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Challenges

Challenges to Conservation in Florida

Although Florida’s conservation successes are inspiring, the state faces many challenges.  Foremost among these is population growth, which leads to habitat loss and fragmentation. 

Florida’s population growth is projected to double between 2006 and 2060, and seven million additional acres will be developed by 2060. Fragmentation of large intact patches of habitat into smaller, less viable areas has dire consequences for plants and wildlife. For example, the genetic viability of Florida panthers is threatened due to habitat isolation in south Florida. Roads built to support growing human populations pose a serious hazard for black bears and many other species. Fragmentation contributes to the spread of invasive species and compromises the ability of land managers to implement ecologically essential prescribed burns. 

Land acquisition alone cannot mitigate the negative ecological effects of rapid population growth, so Florida needs new approaches, too. The Century Commission for a Sustainable Florida, a governor-appointed body, has been tasked with creating a smart growth plan for the next 50 years. The Rural and Family Lands Act of 2001 focuses on promoting conservation easements to preserve agricultural lands in the state. As development proceeds and new issues arise, the protection of Florida’s environment will likely require additional innovative efforts and initiatives.

Another major challenge for Florida is the spread of invasive exotic species.  There are more than 1,300 exotic plant species established and reproducing outside cultivation. The Florida Exotic Pest Plant Council considers about 10% of these to be invasive in natural areas and a significant threat to rare species. Left unchecked, melaleuca, Brazilian pepper, hydrilla and Old World climbing fern can totally choke out native species and natural areas. Invasive animals such as feral hogs destroy native ground cover, feral cats prey on native wildlife, and introduced species like the Burmese python prey on and outcompete native species. Millions of dollars are spent each year to control the ever-growing threat of invasive exotics in Florida.

Another threat to biodiversity is the dramatic alteration of natural fire regimes that have resulted from changes in land-use patterns since the early 1900s. Fire historically played a large role in shaping the landscape and natural floral community structure of Florida, from the frequently burned pine flatwoods and dry prairie to the infrequently burned hammocks and cypress swamps.  Florida has the highest incidence of lightning strikes in the country (Chen and Gerber, 1990), the main catalyst for natural fires. Fire suppression during the early part of the 20th century, however, caused fuels to build up to unnatural levels and led to losses of plant diversity and critical habitat for many wildlife species (Dye, 1989). Although prescribed burning is now a common management practice, liability issues associated with development and an increasing human population severely restrict its use. The result is a loss of ecological integrity, the decline of species, changes in soils, and an increased risk of catastrophic wildfires due to the buildup of unnaturally high fuel levels.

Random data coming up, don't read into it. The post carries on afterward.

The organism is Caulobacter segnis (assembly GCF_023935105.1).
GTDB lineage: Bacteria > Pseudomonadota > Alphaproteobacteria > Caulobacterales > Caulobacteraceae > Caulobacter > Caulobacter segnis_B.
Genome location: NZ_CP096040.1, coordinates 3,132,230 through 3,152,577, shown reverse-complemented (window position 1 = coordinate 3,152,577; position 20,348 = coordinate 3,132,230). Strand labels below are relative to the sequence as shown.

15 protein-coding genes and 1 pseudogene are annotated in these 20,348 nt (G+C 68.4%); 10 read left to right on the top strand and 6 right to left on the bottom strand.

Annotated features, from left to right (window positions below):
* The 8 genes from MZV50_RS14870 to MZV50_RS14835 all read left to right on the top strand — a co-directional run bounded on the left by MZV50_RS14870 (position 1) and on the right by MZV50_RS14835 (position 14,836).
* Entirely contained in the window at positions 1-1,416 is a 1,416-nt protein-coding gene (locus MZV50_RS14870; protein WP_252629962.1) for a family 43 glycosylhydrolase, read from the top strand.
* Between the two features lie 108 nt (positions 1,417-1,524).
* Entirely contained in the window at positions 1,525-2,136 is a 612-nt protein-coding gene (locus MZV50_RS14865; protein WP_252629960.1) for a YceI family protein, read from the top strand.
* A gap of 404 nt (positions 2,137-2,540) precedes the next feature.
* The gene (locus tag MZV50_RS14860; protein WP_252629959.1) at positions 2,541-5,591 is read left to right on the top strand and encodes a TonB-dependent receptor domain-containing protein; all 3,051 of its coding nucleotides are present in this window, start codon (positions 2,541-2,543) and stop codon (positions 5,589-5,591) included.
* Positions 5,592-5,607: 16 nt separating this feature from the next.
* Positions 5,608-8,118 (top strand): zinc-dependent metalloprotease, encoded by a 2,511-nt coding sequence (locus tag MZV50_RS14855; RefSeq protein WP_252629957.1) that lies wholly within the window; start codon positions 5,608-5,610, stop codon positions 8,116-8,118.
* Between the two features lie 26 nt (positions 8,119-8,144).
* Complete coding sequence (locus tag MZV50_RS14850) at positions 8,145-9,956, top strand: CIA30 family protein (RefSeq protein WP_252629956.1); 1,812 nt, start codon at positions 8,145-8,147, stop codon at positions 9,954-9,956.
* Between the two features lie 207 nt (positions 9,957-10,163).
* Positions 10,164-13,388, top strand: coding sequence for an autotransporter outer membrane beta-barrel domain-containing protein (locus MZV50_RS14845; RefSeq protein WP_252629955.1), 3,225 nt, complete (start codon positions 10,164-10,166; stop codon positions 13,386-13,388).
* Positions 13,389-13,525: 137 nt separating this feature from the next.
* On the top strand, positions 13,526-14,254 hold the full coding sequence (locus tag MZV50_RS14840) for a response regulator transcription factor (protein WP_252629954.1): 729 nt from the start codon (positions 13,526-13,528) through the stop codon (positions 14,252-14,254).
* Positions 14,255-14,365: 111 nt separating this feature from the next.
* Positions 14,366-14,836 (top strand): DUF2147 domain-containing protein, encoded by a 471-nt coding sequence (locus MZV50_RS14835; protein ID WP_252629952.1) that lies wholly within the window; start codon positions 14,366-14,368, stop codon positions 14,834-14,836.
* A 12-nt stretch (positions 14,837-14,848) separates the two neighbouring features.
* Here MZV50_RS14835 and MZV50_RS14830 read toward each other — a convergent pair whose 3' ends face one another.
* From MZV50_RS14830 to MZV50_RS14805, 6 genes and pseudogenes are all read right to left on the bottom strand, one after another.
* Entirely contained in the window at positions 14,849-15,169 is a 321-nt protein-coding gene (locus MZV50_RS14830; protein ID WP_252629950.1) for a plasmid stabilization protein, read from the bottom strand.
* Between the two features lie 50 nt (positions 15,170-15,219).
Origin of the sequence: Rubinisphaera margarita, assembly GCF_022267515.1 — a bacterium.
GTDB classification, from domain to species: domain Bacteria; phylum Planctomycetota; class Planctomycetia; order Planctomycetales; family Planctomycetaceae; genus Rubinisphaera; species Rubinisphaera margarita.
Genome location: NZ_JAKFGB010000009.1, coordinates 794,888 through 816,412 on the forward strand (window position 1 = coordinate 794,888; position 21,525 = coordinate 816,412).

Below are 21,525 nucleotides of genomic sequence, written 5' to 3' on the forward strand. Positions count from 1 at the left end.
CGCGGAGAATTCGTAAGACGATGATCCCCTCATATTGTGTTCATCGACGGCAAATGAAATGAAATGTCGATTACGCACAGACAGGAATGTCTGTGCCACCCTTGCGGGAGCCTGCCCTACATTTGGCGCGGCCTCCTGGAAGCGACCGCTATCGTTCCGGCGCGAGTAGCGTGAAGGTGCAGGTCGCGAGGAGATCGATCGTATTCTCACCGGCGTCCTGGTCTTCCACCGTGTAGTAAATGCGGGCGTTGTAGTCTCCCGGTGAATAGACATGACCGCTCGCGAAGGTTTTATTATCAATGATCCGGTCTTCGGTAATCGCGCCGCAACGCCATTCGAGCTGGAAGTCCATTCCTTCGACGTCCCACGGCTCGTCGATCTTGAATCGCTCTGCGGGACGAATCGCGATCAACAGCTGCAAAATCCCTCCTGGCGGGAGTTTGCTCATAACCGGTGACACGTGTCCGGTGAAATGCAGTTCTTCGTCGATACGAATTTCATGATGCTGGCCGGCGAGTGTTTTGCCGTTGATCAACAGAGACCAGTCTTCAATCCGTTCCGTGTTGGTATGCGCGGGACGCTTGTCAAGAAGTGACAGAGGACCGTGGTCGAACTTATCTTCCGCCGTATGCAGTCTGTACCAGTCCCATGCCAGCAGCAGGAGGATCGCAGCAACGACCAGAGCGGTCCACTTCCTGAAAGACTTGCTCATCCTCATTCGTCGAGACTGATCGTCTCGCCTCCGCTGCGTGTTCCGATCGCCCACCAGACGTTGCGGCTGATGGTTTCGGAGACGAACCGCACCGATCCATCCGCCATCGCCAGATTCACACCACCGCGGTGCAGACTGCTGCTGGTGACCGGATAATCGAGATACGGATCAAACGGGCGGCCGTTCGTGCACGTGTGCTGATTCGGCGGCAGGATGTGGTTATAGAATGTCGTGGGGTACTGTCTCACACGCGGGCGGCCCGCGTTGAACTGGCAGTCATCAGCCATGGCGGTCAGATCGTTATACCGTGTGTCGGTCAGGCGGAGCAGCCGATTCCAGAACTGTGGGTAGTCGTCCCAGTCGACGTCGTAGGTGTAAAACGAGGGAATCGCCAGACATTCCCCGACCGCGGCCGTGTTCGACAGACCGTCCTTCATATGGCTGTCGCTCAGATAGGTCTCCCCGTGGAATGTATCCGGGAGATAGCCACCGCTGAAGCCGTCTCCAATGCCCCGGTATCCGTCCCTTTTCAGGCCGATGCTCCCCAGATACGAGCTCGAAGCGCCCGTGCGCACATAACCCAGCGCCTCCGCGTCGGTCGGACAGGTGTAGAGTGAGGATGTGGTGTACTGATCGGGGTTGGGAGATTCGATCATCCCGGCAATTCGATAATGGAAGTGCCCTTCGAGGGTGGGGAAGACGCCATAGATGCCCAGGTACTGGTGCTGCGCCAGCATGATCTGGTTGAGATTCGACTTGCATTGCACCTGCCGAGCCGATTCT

The health of Florida’s aquatic ecosystems is threatened by hydrologic disturbances such as ditching and draining, fragmentation, and water quality degradation. Water is routinely diverted from natural areas for residential and agricultural uses. In the Everglades, a human-altered hydrological regime has caused a sharp decline in ecosystem health and resulted in devastating effects to wading bird populations. Polluted agricultural and urban runoff leads to excessive inputs of nutrients such as nitrogen and phosphorous and causes imbalances in the water chemistry.  In addition, the fragmentation of water systems has contributed to high concentrations of pollutants that affect the natural life cycles of numerous species. 

The global threat of climate change poses a particular challenge for Florida.  Because Florida is almost surrounded by low-elevation coastline, sea-level rise is a concern for coastal ecosystems.  A reasonable projection for global sea-level rise is 3 feet by 2100 (Mulkey 2007) which will certainly cause flooding and tremendous changes in coastal habitats.  The Florida peninsula is expected to become progressively more tropical as the frostline moves northward.  Government agencies and conservation organizations have begun to address these issues but are hindered by the limitations of current data models.  In 2007 Governor Crist established the Action Team on Energy and Climate Change to create the Florida Climate Change Action Plan which will include strategies to combat climate change.

Despite these challenges, the people of Florida have demonstrated their support to conserving the state’s rich natural heritage through their overwhelming endorsement of state programs and initiatives to protect the natural environment. In 1998, 72% of all voters in Florida approved an amendment to the state's constitution stating that Florida values its environment and will protect it. Environmental land management continues to receive both increased attention and much-needed funding.  In 2008 the Florida Legislature authorized a 10-year renewal of Florida Forever, the state’s marquee environmental land acquisition program. Through the combined effort of committed individuals and organizations, Floridians are working to conserve the health of their natural environment for future generations. 

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